Edited to add:
A comment reminded me that I didn't fully finish this post.

While I have no problem calling Kimmer and Singing Ass "Cult Leaders" (even if the latter is just a wannabe) I do not want to attach the label cult to the former Kimkins members.

While many Kimkins members that leave go through stages of feelings that are similar to people that are leaving a cult, Kimkins did not encompass the member's entire life in the same way as a religious cult so the "recovery" process should be easier.

I also forgot to include links to where to find support and to meet up with other people that have left or been banned from Kimkins:
  • Low Carb Friends has an active thread with people trying to shut Kimkins.con down. Kimkins discussions are detained to this one thread. Many ex-kimkinites find it a useful place to vent anger while others see it as Kimkins bashing. Then you might want to find one of the many diet support groups on LCF instead.
  • Jimmy Moore's forum is a meeting place for many ex-kimkinites but the Kimkins Diet is strongly discouraged.
  • Amy Eating Low is also a forum where many ex-kimkinites hang out, including Amy herself.


MrsMenopausal said...

Great post, Mariasol.
I went through so many emotions while I was a member of Kimkins, and after I was banned. While I was a member I remember feeling almost portective of Heidi and the diet. I saw the negative things being said about her as an unfounded attack. Towards the end I was feeling fearful. I was afraid of what was happening to my health and I was afraid to ask questions about it because I knew I was chancing a ban after seeing so many banned for less, or no reason at all. I think my biggest emotion when I was banned was anger. Then came embarrassment and shame (I had fallen for Heidi's lies, and had believed and followed her dieting advice, and I had encouraged others to join). Then relief. Then I was surprised to find myself angry again.
I think anyone coming out of KK, no matter how their leaving came about, should be prepared to go through many different emotions and to realize that it's normal and part of the healing process. It will get better. There's plenty of people who know how they feel. There's a lot of support to be found in all those that have been there, or are currently dealing with it themselves.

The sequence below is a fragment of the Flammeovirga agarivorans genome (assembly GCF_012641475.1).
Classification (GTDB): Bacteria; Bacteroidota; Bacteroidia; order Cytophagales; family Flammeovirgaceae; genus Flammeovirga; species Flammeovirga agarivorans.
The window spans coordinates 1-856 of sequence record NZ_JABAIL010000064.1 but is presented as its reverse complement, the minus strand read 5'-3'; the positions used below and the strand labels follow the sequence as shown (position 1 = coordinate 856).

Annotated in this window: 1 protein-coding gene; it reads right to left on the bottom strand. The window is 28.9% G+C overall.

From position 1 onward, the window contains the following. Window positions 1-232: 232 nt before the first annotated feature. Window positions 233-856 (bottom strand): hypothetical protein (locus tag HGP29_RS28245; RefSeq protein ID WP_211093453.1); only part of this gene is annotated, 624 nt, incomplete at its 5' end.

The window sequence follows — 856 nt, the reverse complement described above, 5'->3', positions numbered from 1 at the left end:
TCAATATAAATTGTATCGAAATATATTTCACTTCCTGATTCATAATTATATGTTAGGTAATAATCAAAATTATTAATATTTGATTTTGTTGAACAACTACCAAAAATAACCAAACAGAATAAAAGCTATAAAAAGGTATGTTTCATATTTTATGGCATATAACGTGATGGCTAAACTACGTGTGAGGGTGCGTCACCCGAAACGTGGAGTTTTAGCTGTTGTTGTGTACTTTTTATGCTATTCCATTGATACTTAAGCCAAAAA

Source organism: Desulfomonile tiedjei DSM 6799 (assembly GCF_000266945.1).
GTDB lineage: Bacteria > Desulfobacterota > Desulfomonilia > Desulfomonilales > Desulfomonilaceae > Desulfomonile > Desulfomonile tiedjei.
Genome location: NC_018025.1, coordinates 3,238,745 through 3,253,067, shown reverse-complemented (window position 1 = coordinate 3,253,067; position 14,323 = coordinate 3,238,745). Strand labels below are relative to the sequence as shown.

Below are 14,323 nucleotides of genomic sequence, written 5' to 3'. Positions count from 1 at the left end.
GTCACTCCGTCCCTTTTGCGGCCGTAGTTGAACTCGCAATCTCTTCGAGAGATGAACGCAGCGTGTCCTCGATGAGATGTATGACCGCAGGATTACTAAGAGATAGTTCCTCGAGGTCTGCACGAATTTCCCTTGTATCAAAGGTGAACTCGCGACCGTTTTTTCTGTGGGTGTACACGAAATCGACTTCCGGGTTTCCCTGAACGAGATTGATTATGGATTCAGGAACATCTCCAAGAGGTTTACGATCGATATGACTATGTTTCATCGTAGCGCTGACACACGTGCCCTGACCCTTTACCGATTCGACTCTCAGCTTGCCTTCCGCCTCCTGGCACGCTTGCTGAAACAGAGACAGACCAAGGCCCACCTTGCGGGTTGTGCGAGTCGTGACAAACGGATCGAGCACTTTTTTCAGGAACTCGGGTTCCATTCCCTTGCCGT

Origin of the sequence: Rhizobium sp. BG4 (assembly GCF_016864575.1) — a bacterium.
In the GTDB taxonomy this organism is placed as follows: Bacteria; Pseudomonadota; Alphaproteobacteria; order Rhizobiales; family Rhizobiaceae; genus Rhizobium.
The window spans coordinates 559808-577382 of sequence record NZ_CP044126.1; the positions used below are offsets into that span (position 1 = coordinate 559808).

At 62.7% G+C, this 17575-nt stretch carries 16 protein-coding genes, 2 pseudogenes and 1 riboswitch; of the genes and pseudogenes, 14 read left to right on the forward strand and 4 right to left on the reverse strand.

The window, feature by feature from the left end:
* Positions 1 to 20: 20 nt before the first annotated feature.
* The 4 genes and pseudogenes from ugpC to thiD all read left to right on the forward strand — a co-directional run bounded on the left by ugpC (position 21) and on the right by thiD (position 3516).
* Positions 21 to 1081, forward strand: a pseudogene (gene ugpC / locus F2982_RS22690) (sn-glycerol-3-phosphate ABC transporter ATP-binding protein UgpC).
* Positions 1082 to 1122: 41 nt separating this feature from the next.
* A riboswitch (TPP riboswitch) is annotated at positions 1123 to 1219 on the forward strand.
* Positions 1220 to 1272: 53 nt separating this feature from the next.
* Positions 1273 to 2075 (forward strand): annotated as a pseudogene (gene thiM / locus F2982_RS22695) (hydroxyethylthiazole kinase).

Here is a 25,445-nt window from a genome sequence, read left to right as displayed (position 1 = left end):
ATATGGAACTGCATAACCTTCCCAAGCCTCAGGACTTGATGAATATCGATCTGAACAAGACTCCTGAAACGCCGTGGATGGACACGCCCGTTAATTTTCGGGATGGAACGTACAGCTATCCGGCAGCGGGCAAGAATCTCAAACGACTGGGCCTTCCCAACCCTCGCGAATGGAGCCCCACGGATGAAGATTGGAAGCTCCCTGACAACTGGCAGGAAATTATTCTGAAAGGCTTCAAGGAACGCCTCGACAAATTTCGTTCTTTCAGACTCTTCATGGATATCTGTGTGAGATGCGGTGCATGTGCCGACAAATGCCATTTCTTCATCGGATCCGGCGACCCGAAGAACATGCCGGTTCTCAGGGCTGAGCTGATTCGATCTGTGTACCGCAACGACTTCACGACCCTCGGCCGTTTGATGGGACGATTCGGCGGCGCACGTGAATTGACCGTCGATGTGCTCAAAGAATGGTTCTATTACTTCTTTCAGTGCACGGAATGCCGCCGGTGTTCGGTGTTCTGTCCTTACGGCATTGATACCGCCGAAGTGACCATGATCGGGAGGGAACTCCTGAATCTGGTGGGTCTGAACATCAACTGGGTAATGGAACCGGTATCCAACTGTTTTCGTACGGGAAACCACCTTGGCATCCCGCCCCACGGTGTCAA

My blog: Weighing The Facts

mariasol said...

Mrs - Thanks for your comment and you reminded me that I didn't fully finish the post last night.

Yust Yucky said...

Mariasol, this is so excellent & will be a real help to so many people. If somebody hasn't already sent a copy of your post to AmyB, I'll be more than happy to. This would also be a great thing to post at other weightloss websites where former members of Kcom might have gone. Really profound & moving.

Magicsmom said...

Re: the seven stages of grief
Everyone experiences this differently, and the stages do not necessarily come in any particular order. Its also common to go through the states more than once, as Mrs. M said. She went through anger twice. I went through anger several times also. First, I was angry about being banned, then I was angry about being taken in, then I was angry about things being said about me by SWSNBN. There are so many emotions one has to work through before realizing that life is going to go on. What doesn't kill you makes you stronger. There are a lot of strong ducks out there rising up, and if Heidi thinks she's seen the worst, she'd better look out. Oops, maybe I'm not done being angry. Maybe I never will.

mariasol said...

Magics - Thanks for your additional input. And, I apologize for not asking for permission before I quoted your LCF post. It was late at night and I thought you wouldn't mind.